Saturday, October 8, 2016

Hurricane Matthew 10/8/2016 5 a.m. Update


1.  The western eyewall of Matthew, which contains hurricane-force
winds, is now moving over the northern coast of Georgia and
the southern coast of South Carolina and should spread up the coast
during the day.

2.  Hurricane winds increase very rapidly with height, and occupants
of high-rise buildings along the coast are at particular risk of
strong winds.  Winds at the top of a 30-story building will average
one Saffir-Simpson category higher than the winds near the surface.

3.  The water hazards remain, even if the core of Matthew remains
offshore.  These include the danger of life-threatening inundation
from storm surge, as well as inland flooding from heavy rains from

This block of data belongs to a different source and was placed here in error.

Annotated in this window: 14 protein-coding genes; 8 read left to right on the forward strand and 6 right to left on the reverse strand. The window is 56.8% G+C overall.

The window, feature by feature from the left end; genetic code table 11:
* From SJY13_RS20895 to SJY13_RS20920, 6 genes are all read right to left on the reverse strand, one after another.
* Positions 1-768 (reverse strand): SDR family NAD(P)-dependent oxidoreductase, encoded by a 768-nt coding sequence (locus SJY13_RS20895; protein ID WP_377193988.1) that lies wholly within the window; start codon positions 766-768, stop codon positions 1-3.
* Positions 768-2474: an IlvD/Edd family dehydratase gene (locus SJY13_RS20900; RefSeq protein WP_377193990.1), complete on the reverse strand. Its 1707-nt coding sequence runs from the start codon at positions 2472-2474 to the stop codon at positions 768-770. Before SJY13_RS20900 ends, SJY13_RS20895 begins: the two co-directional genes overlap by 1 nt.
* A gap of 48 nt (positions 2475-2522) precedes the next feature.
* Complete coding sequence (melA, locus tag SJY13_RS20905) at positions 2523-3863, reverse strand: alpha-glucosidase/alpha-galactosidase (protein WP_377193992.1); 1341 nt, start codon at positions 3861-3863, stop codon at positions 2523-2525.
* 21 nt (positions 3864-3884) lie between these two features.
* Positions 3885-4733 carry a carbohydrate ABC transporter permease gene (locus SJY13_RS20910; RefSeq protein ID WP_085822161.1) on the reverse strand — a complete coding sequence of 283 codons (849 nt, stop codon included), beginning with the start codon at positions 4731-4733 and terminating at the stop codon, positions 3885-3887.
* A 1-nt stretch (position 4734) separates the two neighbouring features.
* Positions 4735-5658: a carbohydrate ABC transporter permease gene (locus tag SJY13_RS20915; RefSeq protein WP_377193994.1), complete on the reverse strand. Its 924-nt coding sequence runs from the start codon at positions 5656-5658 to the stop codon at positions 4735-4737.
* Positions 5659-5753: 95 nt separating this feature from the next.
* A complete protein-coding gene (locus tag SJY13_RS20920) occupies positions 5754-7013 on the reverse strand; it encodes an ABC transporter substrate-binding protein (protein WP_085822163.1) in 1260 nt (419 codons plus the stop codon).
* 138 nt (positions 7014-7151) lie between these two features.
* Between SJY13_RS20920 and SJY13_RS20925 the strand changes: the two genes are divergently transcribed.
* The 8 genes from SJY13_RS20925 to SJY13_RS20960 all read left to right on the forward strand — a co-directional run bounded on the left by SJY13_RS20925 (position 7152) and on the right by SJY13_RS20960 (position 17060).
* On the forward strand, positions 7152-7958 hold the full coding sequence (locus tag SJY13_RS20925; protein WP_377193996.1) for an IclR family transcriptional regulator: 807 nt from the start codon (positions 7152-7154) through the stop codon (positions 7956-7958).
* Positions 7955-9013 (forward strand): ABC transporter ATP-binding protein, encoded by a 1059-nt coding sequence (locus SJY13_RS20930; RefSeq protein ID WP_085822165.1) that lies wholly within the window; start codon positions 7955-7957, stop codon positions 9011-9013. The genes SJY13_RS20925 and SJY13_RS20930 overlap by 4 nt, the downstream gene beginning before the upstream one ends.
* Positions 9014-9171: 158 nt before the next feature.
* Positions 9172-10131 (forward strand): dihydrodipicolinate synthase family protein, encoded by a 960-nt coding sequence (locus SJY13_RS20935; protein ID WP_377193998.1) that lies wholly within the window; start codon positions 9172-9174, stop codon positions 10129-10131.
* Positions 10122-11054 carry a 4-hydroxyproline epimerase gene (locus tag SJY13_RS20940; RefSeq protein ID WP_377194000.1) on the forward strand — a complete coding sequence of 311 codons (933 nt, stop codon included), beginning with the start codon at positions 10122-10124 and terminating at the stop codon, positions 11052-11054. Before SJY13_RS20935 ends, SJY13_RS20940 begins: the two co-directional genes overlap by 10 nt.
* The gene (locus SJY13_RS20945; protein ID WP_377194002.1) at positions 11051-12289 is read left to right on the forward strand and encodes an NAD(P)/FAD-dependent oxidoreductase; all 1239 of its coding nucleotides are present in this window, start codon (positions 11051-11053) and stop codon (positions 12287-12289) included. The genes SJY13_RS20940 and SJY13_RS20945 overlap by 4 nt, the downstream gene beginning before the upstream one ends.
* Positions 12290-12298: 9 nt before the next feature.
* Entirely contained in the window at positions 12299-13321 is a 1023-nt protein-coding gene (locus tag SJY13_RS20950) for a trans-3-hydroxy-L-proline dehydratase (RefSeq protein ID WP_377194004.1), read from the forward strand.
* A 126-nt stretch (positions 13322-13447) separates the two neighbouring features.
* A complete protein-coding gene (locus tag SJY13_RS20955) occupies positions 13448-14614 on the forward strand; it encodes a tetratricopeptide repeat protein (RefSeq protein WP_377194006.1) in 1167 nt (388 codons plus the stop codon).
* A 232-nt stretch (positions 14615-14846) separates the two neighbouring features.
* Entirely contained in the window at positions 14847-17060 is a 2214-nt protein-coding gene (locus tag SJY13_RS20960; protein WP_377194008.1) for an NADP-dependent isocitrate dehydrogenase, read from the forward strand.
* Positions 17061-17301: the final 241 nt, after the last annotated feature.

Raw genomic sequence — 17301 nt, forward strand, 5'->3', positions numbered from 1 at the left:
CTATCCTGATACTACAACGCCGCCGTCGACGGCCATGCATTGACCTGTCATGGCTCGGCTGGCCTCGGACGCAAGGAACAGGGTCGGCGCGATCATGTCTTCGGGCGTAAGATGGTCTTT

Florida to North Carolina.

4.  The National Hurricane Center is issuing Potential Storm Surge
Flooding Maps, and Prototype Storm Surge Watch/Warning Graphics for
Matthew.  It is important to remember that the Potential Storm Surge
Flooding Map does not represent a forecast of expected inundation,
but rather depicts a reasonable worst-case scenario -- the amount of
inundation that has a 10 percent chance of being exceeded.